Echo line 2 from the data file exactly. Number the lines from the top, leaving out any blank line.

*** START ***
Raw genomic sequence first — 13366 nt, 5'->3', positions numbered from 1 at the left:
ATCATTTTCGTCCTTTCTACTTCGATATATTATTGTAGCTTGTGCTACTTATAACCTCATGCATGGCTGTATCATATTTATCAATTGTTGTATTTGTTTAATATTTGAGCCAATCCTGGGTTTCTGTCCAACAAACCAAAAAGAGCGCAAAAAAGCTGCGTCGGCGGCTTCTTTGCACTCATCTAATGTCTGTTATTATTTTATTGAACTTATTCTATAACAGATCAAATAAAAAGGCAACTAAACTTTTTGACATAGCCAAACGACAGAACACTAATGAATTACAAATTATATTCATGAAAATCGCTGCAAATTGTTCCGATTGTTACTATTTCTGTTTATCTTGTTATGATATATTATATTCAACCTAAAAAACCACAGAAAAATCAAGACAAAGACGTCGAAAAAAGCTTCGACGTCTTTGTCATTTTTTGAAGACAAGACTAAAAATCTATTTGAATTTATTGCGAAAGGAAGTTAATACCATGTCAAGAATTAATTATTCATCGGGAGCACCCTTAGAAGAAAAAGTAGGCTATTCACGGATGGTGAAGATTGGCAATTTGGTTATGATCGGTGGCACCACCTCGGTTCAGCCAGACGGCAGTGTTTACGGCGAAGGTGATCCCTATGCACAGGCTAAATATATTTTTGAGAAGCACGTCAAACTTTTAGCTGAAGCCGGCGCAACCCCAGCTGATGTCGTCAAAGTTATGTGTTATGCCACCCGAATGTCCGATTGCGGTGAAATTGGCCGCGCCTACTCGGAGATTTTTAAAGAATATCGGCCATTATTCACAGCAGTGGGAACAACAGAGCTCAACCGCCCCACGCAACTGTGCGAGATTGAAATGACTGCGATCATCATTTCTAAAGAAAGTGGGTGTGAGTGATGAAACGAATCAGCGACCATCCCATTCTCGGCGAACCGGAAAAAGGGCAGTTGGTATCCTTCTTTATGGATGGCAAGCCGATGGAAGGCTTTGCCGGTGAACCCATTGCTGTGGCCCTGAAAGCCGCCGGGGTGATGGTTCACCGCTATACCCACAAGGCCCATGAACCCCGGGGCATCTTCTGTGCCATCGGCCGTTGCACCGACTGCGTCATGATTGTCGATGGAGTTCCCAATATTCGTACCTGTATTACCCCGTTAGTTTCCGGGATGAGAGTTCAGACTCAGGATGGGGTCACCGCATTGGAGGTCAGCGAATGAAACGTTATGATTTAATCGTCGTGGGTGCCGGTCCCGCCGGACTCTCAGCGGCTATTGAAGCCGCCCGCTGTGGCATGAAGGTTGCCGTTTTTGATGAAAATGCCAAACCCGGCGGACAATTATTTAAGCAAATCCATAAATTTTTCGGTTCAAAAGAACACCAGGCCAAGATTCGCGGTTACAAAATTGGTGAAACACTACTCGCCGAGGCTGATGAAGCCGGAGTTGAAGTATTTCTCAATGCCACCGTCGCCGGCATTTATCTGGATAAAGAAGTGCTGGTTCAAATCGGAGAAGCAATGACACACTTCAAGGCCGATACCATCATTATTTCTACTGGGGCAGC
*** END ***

ATCATTTTCGTCCTTTCTACTTCGATATATTATTGTAGCTTGTGCTACTTATAACCTCATGCATGGCTGTATCATATTTATCAATTGTTGTATTTGTTTAATATTTGAGCCAATCCTGGGTTTCTGTCCAACAAACCAAAAAGAGCGCAAAAAAGCTGCGTCGGCGGCTTCTTTGCACTCATCTAATGTCTGTTATTATTTTATTGAACTTATTCTATAACAGATCAAATAAAAAGGCAACTAAACTTTTTGACATAGCCAAACGACAGAACACTAATGAATTACAAATTATATTCATGAAAATCGCTGCAAATTGTTCCGATTGTTACTATTTCTGTTTATCTTGTTATGATATATTATATTCAACCTAAAAAACCACAGAAAAATCAAGACAAAGACGTCGAAAAAAGCTTCGACGTCTTTGTCATTTTTTGAAGACAAGACTAAAAATCTATTTGAATTTATTGCGAAAGGAAGTTAATACCATGTCAAGAATTAATTATTCATCGGGAGCACCCTTAGAAGAAAAAGTAGGCTATTCACGGATGGTGAAGATTGGCAATTTGGTTATGATCGGTGGCACCACCTCGGTTCAGCCAGACGGCAGTGTTTACGGCGAAGGTGATCCCTATGCACAGGCTAAATATATTTTTGAGAAGCACGTCAAACTTTTAGCTGAAGCCGGCGCAACCCCAGCTGATGTCGTCAAAGTTATGTGTTATGCCACCCGAATGTCCGATTGCGGTGAAATTGGCCGCGCCTACTCGGAGATTTTTAAAGAATATCGGCCATTATTCACAGCAGTGGGAACAACAGAGCTCAACCGCCCCACGCAACTGTGCGAGATTGAAATGACTGCGATCATCATTTCTAAAGAAAGTGGGTGTGAGTGATGAAACGAATCAGCGACCATCCCATTCTCGGCGAACCGGAAAAAGGGCAGTTGGTATCCTTCTTTATGGATGGCAAGCCGATGGAAGGCTTTGCCGGTGAACCCATTGCTGTGGCCCTGAAAGCCGCCGGGGTGATGGTTCACCGCTATACCCACAAGGCCCATGAACCCCGGGGCATCTTCTGTGCCATCGGCCGTTGCACCGACTGCGTCATGATTGTCGATGGAGTTCCCAATATTCGTACCTGTATTACCCCGTTAGTTTCCGGGATGAGAGTTCAGACTCAGGATGGGGTCACCGCATTGGAGGTCAGCGAATGAAACGTTATGATTTAATCGTCGTGGGTGCCGGTCCCGCCGGACTCTCAGCGGCTATTGAAGCCGCCCGCTGTGGCATGAAGGTTGCCGTTTTTGATGAAAATGCCAAACCCGGCGGACAATTATTTAAGCAAATCCATAAATTTTTCGGTTCAAAAGAACACCAGGCCAAGATTCGCGGTTACAAAATTGGTGAAACACTACTCGCCGAGGCTGATGAAGCCGGAGTTGAAGTATTTCTCAATGCCACCGTCGCCGGCATTTATCTGGATAAAGAAGTGCTGGTTCAAATCGGAGAAGCAATGACACACTTCAAGGCCGATACCATCATTATTTCTACTGGGGCAGC